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Sir, Let Me Tell Our Story
Update: I forgot to add in links, but they are now here. Sorry about that!
The Military Times family of publications have devoted the lead story in the â€œOff Dutyâ€ section to CJâ€™s continuing battle with Huntsville City Schools, the PTA, and the Army this week (note, the article is not live online as of this update). CJâ€™s story is an amazing one and well worth the read if youâ€™re able to pick up a copy of the Times publication in your area. If youâ€™re not able to, our very good friend Troy has posted the article and all pictures to Bouhammer. Go read, then come back.
Done already? You speed reader, you. Are you sure you didnâ€™t skim? GO BACK AND FINISH READING!
Done this time? Okay, good. There isnâ€™t much new information in the article itself, so make sure you read what Troy had to add at the end. I wonâ€™t rehash it all here.
It is amazing how something that should have been as small as a uniform discussion between the school staff and parents exploded into something this big. Egos were bruised, vengeance was sought against a decorated soldier, and a career could very well lie in shambles because several people, some veterans themselves, couldnâ€™t put on their big girl pants and say something as simple as, â€œSorry. We were wrong.â€
This story and the hundreds of other stories about service members winding up in hot water over articles theyâ€™ve written for blogs and social media should be striking deep at the heart of all IT professionals in every branch. Weâ€™ve grown leaps and bounds from the Armyâ€™s asinine policy of every article cleared before posting, but every single branch has a long ways to go.
Every G-6 at every command level should be taking a hard look at the orders governing blogging and social media. These are tools that have been proven to keep loved ones informed, get out the heart warming stories, and increase recruiting/retention numbers. Service members shouldnâ€™t be worried about writing their story and then facing backlash from their command as long as they are smart about it. Youâ€™ll find that 99% of us are very smart about it.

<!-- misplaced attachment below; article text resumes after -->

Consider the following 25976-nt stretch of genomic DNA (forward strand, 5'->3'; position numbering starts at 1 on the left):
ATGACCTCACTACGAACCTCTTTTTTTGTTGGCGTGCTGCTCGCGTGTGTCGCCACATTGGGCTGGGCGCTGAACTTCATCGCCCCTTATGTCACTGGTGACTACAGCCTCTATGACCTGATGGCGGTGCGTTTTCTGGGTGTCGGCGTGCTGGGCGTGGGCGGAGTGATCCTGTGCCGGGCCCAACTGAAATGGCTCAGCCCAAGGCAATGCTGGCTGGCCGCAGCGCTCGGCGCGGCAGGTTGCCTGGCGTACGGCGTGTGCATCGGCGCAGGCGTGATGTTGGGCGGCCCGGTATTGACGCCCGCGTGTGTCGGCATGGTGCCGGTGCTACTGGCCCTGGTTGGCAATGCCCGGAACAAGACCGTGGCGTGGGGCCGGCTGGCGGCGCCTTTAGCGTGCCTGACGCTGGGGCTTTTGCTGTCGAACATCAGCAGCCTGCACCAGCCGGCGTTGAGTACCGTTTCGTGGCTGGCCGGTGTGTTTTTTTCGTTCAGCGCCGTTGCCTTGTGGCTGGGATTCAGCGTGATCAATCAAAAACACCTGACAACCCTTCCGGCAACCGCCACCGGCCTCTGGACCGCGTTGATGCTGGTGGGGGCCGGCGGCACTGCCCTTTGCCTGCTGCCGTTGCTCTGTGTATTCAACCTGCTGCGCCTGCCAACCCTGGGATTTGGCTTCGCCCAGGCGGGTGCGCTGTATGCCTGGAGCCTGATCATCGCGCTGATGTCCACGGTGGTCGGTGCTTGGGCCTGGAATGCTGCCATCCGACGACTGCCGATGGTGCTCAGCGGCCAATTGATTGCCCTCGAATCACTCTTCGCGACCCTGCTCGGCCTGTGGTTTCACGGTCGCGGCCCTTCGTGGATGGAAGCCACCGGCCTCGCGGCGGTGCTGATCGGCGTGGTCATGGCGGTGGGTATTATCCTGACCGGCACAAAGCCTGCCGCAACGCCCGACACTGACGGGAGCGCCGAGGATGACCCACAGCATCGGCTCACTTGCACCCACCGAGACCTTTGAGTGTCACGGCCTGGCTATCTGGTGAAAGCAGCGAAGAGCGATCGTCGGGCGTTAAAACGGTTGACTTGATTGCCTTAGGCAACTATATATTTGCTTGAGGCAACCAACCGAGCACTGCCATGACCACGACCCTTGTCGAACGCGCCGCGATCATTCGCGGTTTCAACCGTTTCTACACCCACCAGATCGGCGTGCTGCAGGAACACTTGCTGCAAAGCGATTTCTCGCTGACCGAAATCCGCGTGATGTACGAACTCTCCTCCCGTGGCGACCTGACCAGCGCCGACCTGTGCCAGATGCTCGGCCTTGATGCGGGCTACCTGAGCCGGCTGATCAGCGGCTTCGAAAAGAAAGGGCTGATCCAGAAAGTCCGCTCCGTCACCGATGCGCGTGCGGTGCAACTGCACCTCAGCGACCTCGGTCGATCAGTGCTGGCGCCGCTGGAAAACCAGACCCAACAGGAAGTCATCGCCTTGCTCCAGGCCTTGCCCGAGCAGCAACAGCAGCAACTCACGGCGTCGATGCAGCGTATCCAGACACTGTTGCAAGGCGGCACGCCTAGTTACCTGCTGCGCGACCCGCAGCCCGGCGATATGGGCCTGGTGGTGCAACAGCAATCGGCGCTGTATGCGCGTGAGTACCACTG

I have a theory on why command decisions regarding blogging have been so horrible up to this point or lacking entirely. They just donâ€™t get it. CJ stated it very well when he spoke to the Army Times last time. The generals get it, the troops get it, but the problem lies with the field grade officers where a vast majority of the policy and orders originate. Blogging and social media as a whole is the newest piece of â€œgearâ€ that is going to take a lot of time and coaching from the duty experts (the troops in this case) for them to understand, begin to use, and then rely upon.
While the rest of the military waits for the field grade officers to catch up, weâ€™re going to see more and more cases like this. I donâ€™t say that meaning to insult our military leadership, but I am calling a spade a spade in this case. There are several exceptions to this and you canâ€™t visit Taco Bell and Maj Pain to see that in action. Maybe what it is really going to take is getting the awesome milbloggers like Taco and Maj Pain out there amongst their peers to eliminate this faÃ§ade of danger that blogging has around it. We can tell that the encouragement and blessing of very senior leadership hasnâ€™t been able to do that as of now.
Another idea would be to invite some of the O-5 and O-6 commanders from all branches to the MilBlog Conference in April in DC. Let them meet great bloggers like the Greyhawks, Blackfive, JP Borda, CJ, and Troy to assure them at we are not the enemy; their own ignorance and fear is! We are here as another tool for them to use in their mission.
If there is something that I could tell each and every commander, it would be very simple. â€œSir, let me tell our story.â€